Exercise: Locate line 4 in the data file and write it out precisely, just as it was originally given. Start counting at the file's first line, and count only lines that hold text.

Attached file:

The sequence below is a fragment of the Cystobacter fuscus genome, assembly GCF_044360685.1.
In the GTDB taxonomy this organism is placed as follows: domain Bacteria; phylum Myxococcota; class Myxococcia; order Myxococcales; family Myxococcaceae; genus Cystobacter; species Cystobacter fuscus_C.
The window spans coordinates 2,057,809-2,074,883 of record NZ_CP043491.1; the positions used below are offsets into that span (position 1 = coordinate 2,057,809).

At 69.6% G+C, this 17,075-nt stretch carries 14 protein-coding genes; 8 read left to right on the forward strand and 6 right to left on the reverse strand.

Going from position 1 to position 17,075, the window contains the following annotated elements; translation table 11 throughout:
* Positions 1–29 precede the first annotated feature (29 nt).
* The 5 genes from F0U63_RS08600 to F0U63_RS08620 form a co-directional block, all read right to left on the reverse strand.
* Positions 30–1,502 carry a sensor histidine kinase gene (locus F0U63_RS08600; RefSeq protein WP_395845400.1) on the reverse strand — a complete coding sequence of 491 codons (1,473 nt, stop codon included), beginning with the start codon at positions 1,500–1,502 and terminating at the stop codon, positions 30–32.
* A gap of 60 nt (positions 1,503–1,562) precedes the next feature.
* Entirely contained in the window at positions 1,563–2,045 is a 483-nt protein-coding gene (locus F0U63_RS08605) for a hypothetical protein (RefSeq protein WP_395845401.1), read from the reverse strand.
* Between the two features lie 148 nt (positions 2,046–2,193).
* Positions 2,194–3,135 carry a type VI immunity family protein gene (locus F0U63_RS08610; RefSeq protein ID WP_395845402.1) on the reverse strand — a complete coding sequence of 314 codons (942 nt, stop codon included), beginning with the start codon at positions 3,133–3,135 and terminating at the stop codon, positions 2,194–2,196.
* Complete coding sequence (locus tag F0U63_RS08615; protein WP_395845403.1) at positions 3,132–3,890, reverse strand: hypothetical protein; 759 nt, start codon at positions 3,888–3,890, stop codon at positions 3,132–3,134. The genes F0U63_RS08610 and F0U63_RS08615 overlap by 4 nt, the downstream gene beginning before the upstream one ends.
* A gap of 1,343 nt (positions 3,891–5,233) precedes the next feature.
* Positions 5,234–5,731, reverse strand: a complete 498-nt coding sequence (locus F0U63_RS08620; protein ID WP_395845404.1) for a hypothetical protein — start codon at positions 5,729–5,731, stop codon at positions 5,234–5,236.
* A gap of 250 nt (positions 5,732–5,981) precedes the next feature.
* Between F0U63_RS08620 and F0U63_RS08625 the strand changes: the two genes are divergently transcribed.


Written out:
At 69.6% G+C, this 17,075-nt stretch carries 14 protein-coding genes; 8 read left to right on the forward strand and 6 right to left on the reverse strand.